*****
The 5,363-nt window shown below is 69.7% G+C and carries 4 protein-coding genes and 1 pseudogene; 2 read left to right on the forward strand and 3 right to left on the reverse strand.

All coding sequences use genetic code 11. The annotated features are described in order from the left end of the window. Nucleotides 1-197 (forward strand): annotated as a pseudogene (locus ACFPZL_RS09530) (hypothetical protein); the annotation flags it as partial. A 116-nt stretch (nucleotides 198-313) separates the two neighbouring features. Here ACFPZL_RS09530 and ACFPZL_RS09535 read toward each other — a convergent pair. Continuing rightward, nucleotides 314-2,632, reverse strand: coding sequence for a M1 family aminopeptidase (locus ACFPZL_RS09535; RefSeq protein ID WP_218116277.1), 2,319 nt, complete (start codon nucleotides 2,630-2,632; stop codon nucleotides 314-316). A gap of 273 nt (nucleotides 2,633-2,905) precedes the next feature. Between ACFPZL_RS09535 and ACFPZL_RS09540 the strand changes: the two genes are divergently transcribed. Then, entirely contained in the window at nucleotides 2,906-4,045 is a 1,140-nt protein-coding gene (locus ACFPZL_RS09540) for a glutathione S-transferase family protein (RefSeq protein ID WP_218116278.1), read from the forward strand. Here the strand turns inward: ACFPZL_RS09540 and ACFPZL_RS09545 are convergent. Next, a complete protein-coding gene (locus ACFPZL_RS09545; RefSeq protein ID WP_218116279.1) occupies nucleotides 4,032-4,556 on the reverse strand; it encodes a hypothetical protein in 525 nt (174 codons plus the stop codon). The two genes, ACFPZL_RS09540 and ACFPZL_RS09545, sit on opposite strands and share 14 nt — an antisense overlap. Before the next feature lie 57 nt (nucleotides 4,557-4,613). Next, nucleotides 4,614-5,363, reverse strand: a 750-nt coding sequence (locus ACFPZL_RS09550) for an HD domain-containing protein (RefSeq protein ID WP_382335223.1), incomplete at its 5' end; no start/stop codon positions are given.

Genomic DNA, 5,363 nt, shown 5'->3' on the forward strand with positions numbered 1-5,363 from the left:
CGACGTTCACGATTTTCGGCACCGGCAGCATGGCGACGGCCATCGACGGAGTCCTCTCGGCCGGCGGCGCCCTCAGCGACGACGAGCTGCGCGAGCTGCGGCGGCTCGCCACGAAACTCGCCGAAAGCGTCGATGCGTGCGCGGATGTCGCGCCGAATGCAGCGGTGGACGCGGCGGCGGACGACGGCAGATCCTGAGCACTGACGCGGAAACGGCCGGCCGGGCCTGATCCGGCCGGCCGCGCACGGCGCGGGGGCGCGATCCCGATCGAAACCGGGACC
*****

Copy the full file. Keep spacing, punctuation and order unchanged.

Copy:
The 5,363-nt window shown below is 69.7% G+C and carries 4 protein-coding genes and 1 pseudogene; 2 read left to right on the forward strand and 3 right to left on the reverse strand.

All coding sequences use genetic code 11. The annotated features are described in order from the left end of the window. Nucleotides 1-197 (forward strand): annotated as a pseudogene (locus ACFPZL_RS09530) (hypothetical protein); the annotation flags it as partial. A 116-nt stretch (nucleotides 198-313) separates the two neighbouring features. Here ACFPZL_RS09530 and ACFPZL_RS09535 read toward each other — a convergent pair. Continuing rightward, nucleotides 314-2,632, reverse strand: coding sequence for a M1 family aminopeptidase (locus ACFPZL_RS09535; RefSeq protein ID WP_218116277.1), 2,319 nt, complete (start codon nucleotides 2,630-2,632; stop codon nucleotides 314-316). A gap of 273 nt (nucleotides 2,633-2,905) precedes the next feature. Between ACFPZL_RS09535 and ACFPZL_RS09540 the strand changes: the two genes are divergently transcribed. Then, entirely contained in the window at nucleotides 2,906-4,045 is a 1,140-nt protein-coding gene (locus ACFPZL_RS09540) for a glutathione S-transferase family protein (RefSeq protein ID WP_218116278.1), read from the forward strand. Here the strand turns inward: ACFPZL_RS09540 and ACFPZL_RS09545 are convergent. Next, a complete protein-coding gene (locus ACFPZL_RS09545; RefSeq protein ID WP_218116279.1) occupies nucleotides 4,032-4,556 on the reverse strand; it encodes a hypothetical protein in 525 nt (174 codons plus the stop codon). The two genes, ACFPZL_RS09540 and ACFPZL_RS09545, sit on opposite strands and share 14 nt — an antisense overlap. Before the next feature lie 57 nt (nucleotides 4,557-4,613). Next, nucleotides 4,614-5,363, reverse strand: a 750-nt coding sequence (locus ACFPZL_RS09550) for an HD domain-containing protein (RefSeq protein ID WP_382335223.1), incomplete at its 5' end; no start/stop codon positions are given.

Genomic DNA, 5,363 nt, shown 5'->3' on the forward strand with positions numbered 1-5,363 from the left:
CGACGTTCACGATTTTCGGCACCGGCAGCATGGCGACGGCCATCGACGGAGTCCTCTCGGCCGGCGGCGCCCTCAGCGACGACGAGCTGCGCGAGCTGCGGCGGCTCGCCACGAAACTCGCCGAAAGCGTCGATGCGTGCGCGGATGTCGCGCCGAATGCAGCGGTGGACGCGGCGGCGGACGACGGCAGATCCTGAGCACTGACGCGGAAACGGCCGGCCGGGCCTGATCCGGCCGGCCGCGCACGGCGCGGGGGCGCGATCCCGATCGAAACCGGGACC